The number of elderly people needing care will ‘outstrip’ the number of those being able to provide informal care by 2017, a new report has warned.
The Institute for Public Policy Research (IPPR) says that further pressure on funding will be applied.
Their report states that most care for older people is not provided by the state or private agencies but by family members, at an estimated value of £55 billion annually.
And the IPPR report goes on to say that the care gap will be driven even wider, by a “sharp increase” in the number of people aged 65 and over with disabilities.
Already overstretched services “will struggle to provide extra care, with two-thirds of all health resources already devoted to older people and social care services facing a funding crisis”, the report warned.
It added: “Adult children and partners will take on even greater caring responsibilities and more people, particularly women who outnumber men as carers by nearly two to one, are likely to have to give up work to do so.”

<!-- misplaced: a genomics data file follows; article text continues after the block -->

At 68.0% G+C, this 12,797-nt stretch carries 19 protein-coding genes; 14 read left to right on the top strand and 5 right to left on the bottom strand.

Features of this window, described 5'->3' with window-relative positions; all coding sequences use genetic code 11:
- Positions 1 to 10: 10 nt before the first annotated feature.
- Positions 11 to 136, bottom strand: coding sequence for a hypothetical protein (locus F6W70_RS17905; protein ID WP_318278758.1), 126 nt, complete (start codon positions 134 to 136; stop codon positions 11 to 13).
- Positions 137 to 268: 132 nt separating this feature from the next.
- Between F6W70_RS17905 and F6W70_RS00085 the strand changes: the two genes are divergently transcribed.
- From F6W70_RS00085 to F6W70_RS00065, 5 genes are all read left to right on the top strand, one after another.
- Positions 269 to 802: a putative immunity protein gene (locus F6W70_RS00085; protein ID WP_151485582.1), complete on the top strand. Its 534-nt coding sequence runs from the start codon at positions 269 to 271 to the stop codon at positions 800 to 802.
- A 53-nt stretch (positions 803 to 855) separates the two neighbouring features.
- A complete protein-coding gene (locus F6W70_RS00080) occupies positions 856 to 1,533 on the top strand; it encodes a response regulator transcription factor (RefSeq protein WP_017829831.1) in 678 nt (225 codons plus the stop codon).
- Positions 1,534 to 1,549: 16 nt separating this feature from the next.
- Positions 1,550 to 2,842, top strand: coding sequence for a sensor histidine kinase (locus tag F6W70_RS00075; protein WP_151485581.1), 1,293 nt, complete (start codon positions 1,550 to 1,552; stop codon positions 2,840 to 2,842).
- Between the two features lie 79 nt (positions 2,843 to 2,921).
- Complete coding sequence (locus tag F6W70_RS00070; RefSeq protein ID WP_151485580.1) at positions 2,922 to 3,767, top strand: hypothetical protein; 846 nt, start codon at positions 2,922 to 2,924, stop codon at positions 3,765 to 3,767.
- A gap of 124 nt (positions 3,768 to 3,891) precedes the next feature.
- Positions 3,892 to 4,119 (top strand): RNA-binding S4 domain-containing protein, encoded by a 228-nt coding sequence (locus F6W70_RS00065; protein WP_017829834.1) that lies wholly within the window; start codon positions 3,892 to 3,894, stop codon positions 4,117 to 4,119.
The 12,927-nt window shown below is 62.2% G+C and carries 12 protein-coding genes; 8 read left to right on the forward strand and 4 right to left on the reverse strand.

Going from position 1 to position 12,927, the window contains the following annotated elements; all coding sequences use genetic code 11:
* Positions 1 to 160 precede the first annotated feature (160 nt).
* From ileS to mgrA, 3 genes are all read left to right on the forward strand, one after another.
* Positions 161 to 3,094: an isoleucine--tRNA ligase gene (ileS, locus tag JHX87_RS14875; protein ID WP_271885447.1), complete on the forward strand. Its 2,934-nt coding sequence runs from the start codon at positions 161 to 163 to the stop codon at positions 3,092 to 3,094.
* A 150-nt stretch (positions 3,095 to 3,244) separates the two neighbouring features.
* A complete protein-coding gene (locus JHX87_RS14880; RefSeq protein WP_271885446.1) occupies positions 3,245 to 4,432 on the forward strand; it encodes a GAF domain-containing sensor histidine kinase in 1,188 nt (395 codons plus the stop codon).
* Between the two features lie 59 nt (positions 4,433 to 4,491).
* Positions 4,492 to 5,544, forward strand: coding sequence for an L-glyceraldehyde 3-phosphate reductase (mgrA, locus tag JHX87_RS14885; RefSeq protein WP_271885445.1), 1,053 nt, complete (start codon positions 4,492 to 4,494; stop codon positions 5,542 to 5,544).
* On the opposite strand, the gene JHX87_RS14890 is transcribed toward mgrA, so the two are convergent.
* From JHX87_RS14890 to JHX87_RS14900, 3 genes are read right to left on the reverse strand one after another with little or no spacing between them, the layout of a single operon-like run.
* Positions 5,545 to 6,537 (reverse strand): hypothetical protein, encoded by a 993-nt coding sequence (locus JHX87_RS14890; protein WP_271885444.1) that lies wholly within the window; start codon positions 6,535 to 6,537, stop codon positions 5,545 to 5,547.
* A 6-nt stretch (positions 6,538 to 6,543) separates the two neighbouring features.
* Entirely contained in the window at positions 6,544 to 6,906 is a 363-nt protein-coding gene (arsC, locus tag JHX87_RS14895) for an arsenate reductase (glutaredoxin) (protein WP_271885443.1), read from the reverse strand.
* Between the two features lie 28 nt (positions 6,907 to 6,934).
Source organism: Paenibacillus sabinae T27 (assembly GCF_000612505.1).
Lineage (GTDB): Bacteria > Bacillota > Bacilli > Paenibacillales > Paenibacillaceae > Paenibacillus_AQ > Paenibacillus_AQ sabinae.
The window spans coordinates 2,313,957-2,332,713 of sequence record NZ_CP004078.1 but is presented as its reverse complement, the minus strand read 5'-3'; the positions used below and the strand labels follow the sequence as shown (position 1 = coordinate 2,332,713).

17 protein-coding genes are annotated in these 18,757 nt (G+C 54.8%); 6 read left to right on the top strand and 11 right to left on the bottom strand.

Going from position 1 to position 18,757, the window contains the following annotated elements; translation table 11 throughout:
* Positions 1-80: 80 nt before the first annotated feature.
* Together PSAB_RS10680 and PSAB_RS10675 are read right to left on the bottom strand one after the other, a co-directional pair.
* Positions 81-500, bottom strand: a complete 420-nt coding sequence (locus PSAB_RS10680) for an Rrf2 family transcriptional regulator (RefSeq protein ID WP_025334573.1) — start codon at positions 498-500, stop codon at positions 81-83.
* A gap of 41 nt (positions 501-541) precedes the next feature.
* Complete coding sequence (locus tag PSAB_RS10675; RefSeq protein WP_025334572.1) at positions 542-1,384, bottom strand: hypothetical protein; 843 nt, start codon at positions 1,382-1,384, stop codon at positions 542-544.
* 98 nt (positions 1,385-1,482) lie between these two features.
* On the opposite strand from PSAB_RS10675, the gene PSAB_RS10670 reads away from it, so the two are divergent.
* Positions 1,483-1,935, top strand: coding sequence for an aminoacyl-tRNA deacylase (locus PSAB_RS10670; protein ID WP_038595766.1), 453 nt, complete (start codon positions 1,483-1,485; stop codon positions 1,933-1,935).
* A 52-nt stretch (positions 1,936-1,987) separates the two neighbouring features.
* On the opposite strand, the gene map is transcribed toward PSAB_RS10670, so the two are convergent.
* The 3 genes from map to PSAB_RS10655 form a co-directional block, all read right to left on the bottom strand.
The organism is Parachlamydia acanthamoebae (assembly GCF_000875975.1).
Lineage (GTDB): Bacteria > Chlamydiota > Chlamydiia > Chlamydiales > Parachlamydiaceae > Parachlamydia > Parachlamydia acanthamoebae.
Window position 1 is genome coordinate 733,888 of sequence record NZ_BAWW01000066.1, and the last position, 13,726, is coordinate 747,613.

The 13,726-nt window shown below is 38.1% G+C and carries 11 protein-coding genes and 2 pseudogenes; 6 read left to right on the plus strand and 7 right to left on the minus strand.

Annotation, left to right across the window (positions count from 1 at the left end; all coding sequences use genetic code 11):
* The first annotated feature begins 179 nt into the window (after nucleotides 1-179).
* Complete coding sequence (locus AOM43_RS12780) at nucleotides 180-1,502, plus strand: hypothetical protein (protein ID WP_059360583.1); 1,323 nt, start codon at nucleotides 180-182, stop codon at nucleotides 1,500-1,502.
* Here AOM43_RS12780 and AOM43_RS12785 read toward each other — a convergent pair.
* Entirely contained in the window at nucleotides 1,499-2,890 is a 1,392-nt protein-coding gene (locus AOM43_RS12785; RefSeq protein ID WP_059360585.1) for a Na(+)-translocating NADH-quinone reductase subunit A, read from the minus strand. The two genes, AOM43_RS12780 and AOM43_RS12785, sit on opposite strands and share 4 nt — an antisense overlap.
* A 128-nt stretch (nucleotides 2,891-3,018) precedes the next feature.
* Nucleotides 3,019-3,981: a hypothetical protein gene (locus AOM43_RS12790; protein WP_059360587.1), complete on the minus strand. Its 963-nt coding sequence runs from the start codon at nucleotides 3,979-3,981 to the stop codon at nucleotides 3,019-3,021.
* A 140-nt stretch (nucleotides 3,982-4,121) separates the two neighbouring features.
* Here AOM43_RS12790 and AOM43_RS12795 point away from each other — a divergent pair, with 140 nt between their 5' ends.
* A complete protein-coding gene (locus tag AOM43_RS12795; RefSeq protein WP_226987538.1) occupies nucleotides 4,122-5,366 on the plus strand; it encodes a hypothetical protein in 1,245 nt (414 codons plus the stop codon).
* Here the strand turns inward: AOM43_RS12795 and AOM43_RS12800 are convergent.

The IPPR estimated that by 2030, 230,000 older people who need care of more than 20 hours a week could be left to cope alone.
Long term projections for England suggested that in 2032, more than 1.2 million people aged over 65 who have support needs (of which 860,000 will be 75 or over) will not be receiving any informal care.
And the report warns that “dramatic rises in the cost of care means that those ineligible for state funding, in the absence of informal sources, may struggle to afford formal care services.”
The report also revealed that, since 2010, the average annual cost for an older person who pays for a typical package of care has increased to £7,900 a year, an increase of almost £740.
The number of people aged 65 and over receiving publicly funded care (in their own home and in care homes) has fallen from 1.2 million in 2004/05 to 898,000 in 2012/13, despite the growing elderly population.
- Data correct at April 2014.
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